Tuesday, January 29, 2008

Starting meaningful conversations Q & A

I've been getting emails about one of my articles called Start Meaningful Conversations. I've posted the email and my response.

"I understand that we are supposed to meet people in the middle with our comments and converstions. But what if I am talking to a person, and given the topic of the coversation, I oppose everything they say. For example I feel that child pornography is a morally reprehensible act and should be punnishable by death. The Iraq war is unnecessary, the global warming crisis isn't all that much of a crisis. So in a conversation pertaining to those things, how would I meet the person in the middle if my views are too polar?

How do I convey a sense of my moral values to the other person, without much negativity being induced into the conversation? This is only if I strongly disagree with the person I am talking to. I have thought about this question alot myself. Only way I seem to handle it is to agree with everything they say all the time.

Also if a conversation is about a subject that I do not know much about, say soccer, home improvement, computers, gardening, I find my friends knowing much more about a it, than i do. How do I converse with them meaningfully without having them think I am a total neophyte in that subject? I would love to have your opinion on that question to geared toward friends I already have and say some stranger who I start talking to.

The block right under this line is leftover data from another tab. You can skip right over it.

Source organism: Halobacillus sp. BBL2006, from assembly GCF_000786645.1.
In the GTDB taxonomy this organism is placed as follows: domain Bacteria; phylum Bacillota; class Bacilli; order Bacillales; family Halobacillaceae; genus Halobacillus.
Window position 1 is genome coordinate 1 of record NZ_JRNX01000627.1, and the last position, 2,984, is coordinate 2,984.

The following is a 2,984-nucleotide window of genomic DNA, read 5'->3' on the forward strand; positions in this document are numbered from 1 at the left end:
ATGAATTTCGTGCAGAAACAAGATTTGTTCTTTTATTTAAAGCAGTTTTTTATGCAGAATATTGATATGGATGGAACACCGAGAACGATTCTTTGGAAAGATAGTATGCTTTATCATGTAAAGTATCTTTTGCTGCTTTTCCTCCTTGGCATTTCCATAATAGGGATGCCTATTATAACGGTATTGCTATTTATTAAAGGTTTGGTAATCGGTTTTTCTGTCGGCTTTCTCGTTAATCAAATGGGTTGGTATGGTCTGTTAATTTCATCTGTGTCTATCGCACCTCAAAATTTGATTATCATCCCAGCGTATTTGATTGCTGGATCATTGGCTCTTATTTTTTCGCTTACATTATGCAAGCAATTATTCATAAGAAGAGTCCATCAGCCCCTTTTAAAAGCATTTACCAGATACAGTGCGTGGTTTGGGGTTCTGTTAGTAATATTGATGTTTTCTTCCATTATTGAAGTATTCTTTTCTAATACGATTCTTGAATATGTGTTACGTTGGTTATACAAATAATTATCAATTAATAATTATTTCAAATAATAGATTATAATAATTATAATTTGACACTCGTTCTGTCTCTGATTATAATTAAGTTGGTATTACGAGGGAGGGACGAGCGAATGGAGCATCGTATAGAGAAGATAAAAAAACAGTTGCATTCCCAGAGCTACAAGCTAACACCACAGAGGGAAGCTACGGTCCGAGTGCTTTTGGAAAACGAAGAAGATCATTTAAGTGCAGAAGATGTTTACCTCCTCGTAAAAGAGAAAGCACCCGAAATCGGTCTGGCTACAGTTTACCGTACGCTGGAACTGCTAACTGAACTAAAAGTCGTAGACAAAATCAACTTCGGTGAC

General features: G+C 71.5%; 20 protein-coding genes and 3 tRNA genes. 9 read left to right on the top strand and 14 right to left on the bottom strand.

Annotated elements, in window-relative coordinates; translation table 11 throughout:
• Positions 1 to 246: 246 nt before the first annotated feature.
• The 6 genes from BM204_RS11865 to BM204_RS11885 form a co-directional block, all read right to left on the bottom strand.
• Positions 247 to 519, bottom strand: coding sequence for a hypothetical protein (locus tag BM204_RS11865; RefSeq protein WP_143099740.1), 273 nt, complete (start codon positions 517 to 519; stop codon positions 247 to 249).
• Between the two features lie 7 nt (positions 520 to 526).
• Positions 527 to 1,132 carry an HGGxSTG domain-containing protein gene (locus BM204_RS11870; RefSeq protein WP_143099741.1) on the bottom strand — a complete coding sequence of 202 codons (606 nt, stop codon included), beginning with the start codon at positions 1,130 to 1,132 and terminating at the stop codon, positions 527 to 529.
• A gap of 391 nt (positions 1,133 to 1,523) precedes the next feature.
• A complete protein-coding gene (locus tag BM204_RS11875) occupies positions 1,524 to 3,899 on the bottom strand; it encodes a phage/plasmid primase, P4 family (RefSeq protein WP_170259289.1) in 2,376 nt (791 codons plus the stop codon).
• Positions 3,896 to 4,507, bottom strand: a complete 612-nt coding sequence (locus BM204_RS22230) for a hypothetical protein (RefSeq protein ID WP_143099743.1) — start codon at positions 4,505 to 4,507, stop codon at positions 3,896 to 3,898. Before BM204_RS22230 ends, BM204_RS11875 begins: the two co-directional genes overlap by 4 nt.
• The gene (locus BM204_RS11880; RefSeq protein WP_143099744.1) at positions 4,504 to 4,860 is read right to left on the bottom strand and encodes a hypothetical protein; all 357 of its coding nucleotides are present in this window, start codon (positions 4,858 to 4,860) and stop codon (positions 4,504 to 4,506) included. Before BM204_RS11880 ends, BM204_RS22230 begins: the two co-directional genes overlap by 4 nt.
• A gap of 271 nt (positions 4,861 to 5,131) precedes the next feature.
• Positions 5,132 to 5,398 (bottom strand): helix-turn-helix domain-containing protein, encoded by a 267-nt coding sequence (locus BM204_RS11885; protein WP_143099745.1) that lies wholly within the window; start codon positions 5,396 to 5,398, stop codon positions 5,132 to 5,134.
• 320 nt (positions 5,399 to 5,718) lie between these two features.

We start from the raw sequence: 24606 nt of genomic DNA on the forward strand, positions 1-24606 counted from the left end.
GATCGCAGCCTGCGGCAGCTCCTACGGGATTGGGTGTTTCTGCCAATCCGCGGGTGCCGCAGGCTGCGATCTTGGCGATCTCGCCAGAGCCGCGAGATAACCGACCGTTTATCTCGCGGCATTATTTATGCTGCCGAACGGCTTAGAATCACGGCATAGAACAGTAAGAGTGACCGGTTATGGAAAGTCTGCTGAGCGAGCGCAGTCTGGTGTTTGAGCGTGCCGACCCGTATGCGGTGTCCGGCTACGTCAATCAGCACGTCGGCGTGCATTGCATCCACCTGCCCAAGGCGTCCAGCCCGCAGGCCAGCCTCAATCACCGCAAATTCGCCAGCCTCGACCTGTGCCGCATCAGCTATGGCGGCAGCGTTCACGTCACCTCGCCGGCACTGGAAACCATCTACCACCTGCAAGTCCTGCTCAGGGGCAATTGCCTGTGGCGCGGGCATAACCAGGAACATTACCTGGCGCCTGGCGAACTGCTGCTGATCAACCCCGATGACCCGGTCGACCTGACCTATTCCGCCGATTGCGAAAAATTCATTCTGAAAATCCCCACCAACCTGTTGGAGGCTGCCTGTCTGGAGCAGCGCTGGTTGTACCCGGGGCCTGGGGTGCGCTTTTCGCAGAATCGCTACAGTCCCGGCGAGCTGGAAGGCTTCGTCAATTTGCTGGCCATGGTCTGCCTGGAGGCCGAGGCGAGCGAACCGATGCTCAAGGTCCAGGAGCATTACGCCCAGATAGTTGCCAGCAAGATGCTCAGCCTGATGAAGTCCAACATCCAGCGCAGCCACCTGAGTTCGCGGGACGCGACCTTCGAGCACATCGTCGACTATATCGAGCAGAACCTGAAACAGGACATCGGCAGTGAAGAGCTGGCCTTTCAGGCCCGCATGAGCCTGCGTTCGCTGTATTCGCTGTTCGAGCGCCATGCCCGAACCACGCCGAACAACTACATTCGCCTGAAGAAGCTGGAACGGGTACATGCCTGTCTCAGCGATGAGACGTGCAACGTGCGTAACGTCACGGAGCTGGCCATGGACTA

If there is a subject that comes up in a converstion, such as death of a close relative, that I am uncomfortale talking about how do I answer it?

If i meet a person that is usually shy, and reserved, how do I spark a meaningful conversation with them? What are examples of things I could say? I am not talking about killing the spontaniety by preparing in advance, yet sometimes examples convey a sense of thinking that you could have. I have been told that obeservations around you, such as, "this room is too cold", or , "thats a nice dress" are examples, but when I do those things it seems too much like I am trying to converse with them, which turns them away from me.

Thank you for your time,"

I am a strong believer that a person should stick by their convictions. When meeting someone new, you are essentially trying to learn more about that person while you slowly reveal things about yourself to that person. Such extreme topics such as child porn shouldn't really be a topic of conversation for two reasons. One, it is a negative topic that evokes negative emotions. Two, if you don't know that person well enough, you may strike a nerve. The way I stick by my convictions when someone opposes them is to find a way to tell them you disagree. Then, in a few words, tell them why. Most people will bring up another point. That’s when I decide whether it is worth getting into a debate or not. Ultimately, a debate is what will eventually happen if the situation is not handled correctly.